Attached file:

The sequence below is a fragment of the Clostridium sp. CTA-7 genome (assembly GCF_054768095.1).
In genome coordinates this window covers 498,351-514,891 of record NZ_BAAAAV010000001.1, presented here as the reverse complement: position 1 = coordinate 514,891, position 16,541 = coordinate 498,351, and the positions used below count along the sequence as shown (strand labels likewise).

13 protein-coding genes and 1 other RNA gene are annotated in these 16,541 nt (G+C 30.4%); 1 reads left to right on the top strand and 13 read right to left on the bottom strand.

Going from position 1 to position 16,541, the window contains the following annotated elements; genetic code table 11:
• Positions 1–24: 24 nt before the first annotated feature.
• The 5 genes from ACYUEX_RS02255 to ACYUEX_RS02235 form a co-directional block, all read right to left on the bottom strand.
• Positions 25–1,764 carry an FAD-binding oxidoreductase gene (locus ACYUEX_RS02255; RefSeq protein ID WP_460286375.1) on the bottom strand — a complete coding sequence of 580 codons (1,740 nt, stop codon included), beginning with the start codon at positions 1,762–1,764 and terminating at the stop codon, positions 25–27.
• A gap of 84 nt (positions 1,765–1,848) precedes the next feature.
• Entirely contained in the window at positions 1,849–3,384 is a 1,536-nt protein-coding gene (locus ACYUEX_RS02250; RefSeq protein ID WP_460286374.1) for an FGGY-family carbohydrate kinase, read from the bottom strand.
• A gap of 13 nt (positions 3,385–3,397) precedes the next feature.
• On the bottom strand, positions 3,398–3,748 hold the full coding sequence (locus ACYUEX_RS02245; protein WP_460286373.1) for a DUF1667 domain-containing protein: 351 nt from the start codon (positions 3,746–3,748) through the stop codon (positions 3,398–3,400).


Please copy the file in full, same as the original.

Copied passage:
The sequence below is a fragment of the Clostridium sp. CTA-7 genome (assembly GCF_054768095.1).
In genome coordinates this window covers 498,351-514,891 of record NZ_BAAAAV010000001.1, presented here as the reverse complement: position 1 = coordinate 514,891, position 16,541 = coordinate 498,351, and the positions used below count along the sequence as shown (strand labels likewise).

13 protein-coding genes and 1 other RNA gene are annotated in these 16,541 nt (G+C 30.4%); 1 reads left to right on the top strand and 13 read right to left on the bottom strand.

Going from position 1 to position 16,541, the window contains the following annotated elements; genetic code table 11:
• Positions 1–24: 24 nt before the first annotated feature.
• The 5 genes from ACYUEX_RS02255 to ACYUEX_RS02235 form a co-directional block, all read right to left on the bottom strand.
• Positions 25–1,764 carry an FAD-binding oxidoreductase gene (locus ACYUEX_RS02255; RefSeq protein ID WP_460286375.1) on the bottom strand — a complete coding sequence of 580 codons (1,740 nt, stop codon included), beginning with the start codon at positions 1,762–1,764 and terminating at the stop codon, positions 25–27.
• A gap of 84 nt (positions 1,765–1,848) precedes the next feature.
• Entirely contained in the window at positions 1,849–3,384 is a 1,536-nt protein-coding gene (locus ACYUEX_RS02250; RefSeq protein ID WP_460286374.1) for an FGGY-family carbohydrate kinase, read from the bottom strand.
• A gap of 13 nt (positions 3,385–3,397) precedes the next feature.
• On the bottom strand, positions 3,398–3,748 hold the full coding sequence (locus ACYUEX_RS02245; protein WP_460286373.1) for a DUF1667 domain-containing protein: 351 nt from the start codon (positions 3,746–3,748) through the stop codon (positions 3,398–3,400).